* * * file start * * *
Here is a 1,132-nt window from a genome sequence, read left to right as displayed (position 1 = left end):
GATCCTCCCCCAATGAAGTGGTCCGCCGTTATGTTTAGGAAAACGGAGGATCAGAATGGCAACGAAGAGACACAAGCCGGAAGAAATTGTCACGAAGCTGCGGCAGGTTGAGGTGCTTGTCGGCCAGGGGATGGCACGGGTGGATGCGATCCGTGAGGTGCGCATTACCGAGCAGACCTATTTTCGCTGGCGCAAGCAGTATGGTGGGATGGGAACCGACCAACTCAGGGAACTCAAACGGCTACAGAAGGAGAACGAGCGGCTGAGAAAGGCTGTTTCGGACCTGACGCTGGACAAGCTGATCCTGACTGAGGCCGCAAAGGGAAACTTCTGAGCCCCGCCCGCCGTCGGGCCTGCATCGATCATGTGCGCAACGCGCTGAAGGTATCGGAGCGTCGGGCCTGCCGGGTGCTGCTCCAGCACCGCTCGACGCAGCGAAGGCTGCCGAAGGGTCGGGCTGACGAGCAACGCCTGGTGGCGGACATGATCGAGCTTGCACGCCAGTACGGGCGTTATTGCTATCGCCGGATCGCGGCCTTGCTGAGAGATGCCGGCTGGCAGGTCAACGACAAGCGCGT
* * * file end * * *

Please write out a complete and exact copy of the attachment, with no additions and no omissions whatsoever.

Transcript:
Here is a 1,132-nt window from a genome sequence, read left to right as displayed (position 1 = left end):
GATCCTCCCCCAATGAAGTGGTCCGCCGTTATGTTTAGGAAAACGGAGGATCAGAATGGCAACGAAGAGACACAAGCCGGAAGAAATTGTCACGAAGCTGCGGCAGGTTGAGGTGCTTGTCGGCCAGGGGATGGCACGGGTGGATGCGATCCGTGAGGTGCGCATTACCGAGCAGACCTATTTTCGCTGGCGCAAGCAGTATGGTGGGATGGGAACCGACCAACTCAGGGAACTCAAACGGCTACAGAAGGAGAACGAGCGGCTGAGAAAGGCTGTTTCGGACCTGACGCTGGACAAGCTGATCCTGACTGAGGCCGCAAAGGGAAACTTCTGAGCCCCGCCCGCCGTCGGGCCTGCATCGATCATGTGCGCAACGCGCTGAAGGTATCGGAGCGTCGGGCCTGCCGGGTGCTGCTCCAGCACCGCTCGACGCAGCGAAGGCTGCCGAAGGGTCGGGCTGACGAGCAACGCCTGGTGGCGGACATGATCGAGCTTGCACGCCAGTACGGGCGTTATTGCTATCGCCGGATCGCGGCCTTGCTGAGAGATGCCGGCTGGCAGGTCAACGACAAGCGCGT